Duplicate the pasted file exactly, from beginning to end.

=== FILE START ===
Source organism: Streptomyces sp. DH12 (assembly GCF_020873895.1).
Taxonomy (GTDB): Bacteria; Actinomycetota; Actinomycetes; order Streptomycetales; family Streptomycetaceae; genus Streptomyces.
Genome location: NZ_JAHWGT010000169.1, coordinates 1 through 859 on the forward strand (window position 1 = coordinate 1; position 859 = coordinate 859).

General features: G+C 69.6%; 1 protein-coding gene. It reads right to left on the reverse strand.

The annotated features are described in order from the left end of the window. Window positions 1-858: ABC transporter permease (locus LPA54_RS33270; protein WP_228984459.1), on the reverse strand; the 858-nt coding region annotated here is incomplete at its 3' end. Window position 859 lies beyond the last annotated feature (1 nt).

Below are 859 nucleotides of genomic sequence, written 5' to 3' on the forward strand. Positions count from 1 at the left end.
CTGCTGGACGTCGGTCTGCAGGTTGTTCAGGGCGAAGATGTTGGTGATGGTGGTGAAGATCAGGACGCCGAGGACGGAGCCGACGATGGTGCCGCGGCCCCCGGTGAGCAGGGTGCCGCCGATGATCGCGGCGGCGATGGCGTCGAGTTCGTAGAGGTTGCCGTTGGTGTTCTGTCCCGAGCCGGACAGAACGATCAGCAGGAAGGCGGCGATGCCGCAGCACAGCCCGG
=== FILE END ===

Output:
Source organism: Streptomyces sp. DH12 (assembly GCF_020873895.1).
Taxonomy (GTDB): Bacteria; Actinomycetota; Actinomycetes; order Streptomycetales; family Streptomycetaceae; genus Streptomyces.
Genome location: NZ_JAHWGT010000169.1, coordinates 1 through 859 on the forward strand (window position 1 = coordinate 1; position 859 = coordinate 859).

General features: G+C 69.6%; 1 protein-coding gene. It reads right to left on the reverse strand.

The annotated features are described in order from the left end of the window. Window positions 1-858: ABC transporter permease (locus LPA54_RS33270; protein WP_228984459.1), on the reverse strand; the 858-nt coding region annotated here is incomplete at its 3' end. Window position 859 lies beyond the last annotated feature (1 nt).

Below are 859 nucleotides of genomic sequence, written 5' to 3' on the forward strand. Positions count from 1 at the left end.
CTGCTGGACGTCGGTCTGCAGGTTGTTCAGGGCGAAGATGTTGGTGATGGTGGTGAAGATCAGGACGCCGAGGACGGAGCCGACGATGGTGCCGCGGCCCCCGGTGAGCAGGGTGCCGCCGATGATCGCGGCGGCGATGGCGTCGAGTTCGTAGAGGTTGCCGTTGGTGTTCTGTCCCGAGCCGGACAGAACGATCAGCAGGAAGGCGGCGATGCCGCAGCACAGCCCGG